Michigan’s glorious public gardens display the rich tapestry of the garden design traditions of the Great Lakes State. The earliest public gardens date from 1701, when Cadillac founded Detroit. These French baroque style elements, their Dutch counterparts,and the English Landscape traditions brought by waves of settlers and intellectuals exist side by side with more recent innovations such as Arts and Crafts influences, Japanese gardens, and industrial motifs. Vast industrial fortunes allowed industrialists such as Henry Ford, Edsel and Eleanor Ford, and Charles Stuart Mott to build expansive estates with beautifully structured gardens that are now public spaces. A commitment to green space, as evidenced by Michigan State University’s land-grant mission and horticultural landscape architecture influences, also contributed to the unusual and enchanting beauty of Michigan’s public gardens. More than a tour guide, Public Gardens of Michigan reveals not only the beauty and majesty of the gardens, but the wealth of design inspiration that Michigan landscape architects both borrowed from and gave to the world. Miriam Easton Rutz uncovers the history, politics, and legacy of Michigan’s public gardens. From stately cemeteries to whimsical zoological parks and breathtaking vistas, readers will delight in discovering the awesome grandeur of this lush and historic garden state.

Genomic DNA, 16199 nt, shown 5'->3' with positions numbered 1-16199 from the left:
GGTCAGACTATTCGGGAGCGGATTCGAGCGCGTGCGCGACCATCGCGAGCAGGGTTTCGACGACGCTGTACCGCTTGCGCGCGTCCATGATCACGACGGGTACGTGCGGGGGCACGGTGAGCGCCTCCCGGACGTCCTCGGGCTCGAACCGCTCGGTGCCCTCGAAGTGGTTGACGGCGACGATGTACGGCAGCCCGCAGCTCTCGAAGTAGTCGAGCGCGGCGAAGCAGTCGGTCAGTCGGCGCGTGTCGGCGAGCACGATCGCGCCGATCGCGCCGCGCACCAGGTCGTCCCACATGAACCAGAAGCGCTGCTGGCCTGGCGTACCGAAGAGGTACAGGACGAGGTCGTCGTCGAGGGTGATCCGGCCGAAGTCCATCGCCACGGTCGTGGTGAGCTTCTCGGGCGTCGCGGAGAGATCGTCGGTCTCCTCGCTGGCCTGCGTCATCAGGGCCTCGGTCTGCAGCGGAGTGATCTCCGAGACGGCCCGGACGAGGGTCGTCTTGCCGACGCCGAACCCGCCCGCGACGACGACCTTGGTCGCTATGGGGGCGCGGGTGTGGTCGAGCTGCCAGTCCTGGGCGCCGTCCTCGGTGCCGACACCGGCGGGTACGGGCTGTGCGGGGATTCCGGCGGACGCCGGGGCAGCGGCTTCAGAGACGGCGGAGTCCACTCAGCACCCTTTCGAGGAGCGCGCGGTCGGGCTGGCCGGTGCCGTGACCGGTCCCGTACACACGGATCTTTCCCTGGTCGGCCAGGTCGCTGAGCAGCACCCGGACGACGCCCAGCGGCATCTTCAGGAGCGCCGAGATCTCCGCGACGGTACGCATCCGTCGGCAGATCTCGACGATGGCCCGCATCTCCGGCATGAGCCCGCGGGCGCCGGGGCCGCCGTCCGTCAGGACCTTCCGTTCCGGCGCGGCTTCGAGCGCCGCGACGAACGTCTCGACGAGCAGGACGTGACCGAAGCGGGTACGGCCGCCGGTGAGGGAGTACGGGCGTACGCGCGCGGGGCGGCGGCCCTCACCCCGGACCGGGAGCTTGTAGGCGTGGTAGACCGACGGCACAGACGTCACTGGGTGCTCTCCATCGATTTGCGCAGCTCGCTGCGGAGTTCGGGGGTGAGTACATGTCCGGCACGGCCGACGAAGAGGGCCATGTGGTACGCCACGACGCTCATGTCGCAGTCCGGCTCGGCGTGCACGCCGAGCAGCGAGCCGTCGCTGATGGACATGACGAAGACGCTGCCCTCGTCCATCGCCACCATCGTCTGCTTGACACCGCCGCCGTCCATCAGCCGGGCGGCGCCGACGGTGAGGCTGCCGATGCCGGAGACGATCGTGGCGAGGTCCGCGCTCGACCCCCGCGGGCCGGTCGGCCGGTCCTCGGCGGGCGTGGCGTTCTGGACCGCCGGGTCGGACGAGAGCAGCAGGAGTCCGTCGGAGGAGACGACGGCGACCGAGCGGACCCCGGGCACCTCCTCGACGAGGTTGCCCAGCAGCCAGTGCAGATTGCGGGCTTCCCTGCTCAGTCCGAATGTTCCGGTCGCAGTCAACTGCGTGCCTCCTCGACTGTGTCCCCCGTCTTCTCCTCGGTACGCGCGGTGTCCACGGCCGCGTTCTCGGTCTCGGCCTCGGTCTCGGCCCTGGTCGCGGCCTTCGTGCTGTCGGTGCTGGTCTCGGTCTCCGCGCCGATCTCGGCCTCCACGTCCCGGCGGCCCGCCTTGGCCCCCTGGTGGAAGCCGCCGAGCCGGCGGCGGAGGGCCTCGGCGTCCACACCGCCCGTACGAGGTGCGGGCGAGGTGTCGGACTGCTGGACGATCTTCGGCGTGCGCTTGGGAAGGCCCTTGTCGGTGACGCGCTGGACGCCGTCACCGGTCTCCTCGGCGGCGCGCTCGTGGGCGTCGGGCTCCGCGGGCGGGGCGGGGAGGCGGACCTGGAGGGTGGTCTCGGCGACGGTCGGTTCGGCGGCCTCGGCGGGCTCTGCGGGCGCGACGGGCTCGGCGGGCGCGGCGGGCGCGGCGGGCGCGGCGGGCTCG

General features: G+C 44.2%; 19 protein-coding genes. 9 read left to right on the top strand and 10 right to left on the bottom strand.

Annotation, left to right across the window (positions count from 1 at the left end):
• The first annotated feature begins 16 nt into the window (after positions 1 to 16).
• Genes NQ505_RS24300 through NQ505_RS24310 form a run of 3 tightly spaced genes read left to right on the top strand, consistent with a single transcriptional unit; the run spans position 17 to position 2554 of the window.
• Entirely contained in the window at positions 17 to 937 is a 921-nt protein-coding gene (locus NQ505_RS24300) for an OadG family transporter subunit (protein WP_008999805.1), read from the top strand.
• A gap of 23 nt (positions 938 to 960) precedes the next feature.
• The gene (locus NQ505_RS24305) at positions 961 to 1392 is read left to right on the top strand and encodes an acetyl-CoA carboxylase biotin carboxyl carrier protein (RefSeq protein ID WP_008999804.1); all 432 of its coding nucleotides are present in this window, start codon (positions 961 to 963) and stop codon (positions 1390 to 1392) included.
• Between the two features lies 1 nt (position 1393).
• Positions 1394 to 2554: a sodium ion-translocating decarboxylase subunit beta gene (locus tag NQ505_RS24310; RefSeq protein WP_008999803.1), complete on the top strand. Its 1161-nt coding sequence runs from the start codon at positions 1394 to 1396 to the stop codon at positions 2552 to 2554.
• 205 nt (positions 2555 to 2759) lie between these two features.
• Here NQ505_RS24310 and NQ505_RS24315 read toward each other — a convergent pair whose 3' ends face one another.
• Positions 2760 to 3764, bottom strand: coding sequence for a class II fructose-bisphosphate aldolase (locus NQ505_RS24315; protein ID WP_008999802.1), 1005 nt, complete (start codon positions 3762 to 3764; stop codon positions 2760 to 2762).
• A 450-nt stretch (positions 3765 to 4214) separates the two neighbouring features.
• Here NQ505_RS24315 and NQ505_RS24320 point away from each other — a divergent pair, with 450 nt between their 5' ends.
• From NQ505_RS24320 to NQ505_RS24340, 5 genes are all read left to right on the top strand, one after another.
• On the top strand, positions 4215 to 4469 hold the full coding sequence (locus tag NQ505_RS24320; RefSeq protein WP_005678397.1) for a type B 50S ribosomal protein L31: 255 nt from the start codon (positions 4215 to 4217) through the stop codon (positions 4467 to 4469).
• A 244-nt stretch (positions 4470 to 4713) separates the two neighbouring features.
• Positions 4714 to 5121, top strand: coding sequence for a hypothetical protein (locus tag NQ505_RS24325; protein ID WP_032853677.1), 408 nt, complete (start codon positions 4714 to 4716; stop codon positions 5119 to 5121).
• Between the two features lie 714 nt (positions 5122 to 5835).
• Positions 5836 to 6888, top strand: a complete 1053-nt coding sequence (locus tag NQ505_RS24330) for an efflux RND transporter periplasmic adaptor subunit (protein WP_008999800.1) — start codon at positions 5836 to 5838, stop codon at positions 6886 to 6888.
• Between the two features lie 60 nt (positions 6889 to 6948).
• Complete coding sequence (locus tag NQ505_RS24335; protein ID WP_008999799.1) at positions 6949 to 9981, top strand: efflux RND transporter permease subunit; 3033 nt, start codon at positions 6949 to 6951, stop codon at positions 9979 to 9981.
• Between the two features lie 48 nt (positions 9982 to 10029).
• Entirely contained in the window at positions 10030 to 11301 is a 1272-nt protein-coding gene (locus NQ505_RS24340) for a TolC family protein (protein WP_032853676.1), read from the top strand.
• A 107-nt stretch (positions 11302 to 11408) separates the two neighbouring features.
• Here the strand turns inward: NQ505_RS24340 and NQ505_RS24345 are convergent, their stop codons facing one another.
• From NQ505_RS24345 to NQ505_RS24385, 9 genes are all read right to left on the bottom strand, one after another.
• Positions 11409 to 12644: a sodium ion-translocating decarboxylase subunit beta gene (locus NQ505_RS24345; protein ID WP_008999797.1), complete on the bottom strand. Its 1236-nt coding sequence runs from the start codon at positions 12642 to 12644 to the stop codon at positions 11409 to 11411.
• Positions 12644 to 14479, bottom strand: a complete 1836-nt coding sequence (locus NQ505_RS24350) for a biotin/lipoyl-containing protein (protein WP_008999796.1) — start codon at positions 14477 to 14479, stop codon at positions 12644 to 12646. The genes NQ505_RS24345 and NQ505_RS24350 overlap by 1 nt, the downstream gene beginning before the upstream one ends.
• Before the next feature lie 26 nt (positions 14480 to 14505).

Public Gardens of Michigan
Publication Date: April 30th, 2002
108 pages| 11 in x 11 in
Miriam Easton Rutz taught Landscape Architecture at Michigan State University from 1976 to 2000, designed the flower gardens on MichiganÆs Capitol grounds, and helped prepare a master plan for the Edsel and Eleanor Ford House. Rutz is a contributor to Pioneers of American Landscape Design and Midwestern Landscape Architects.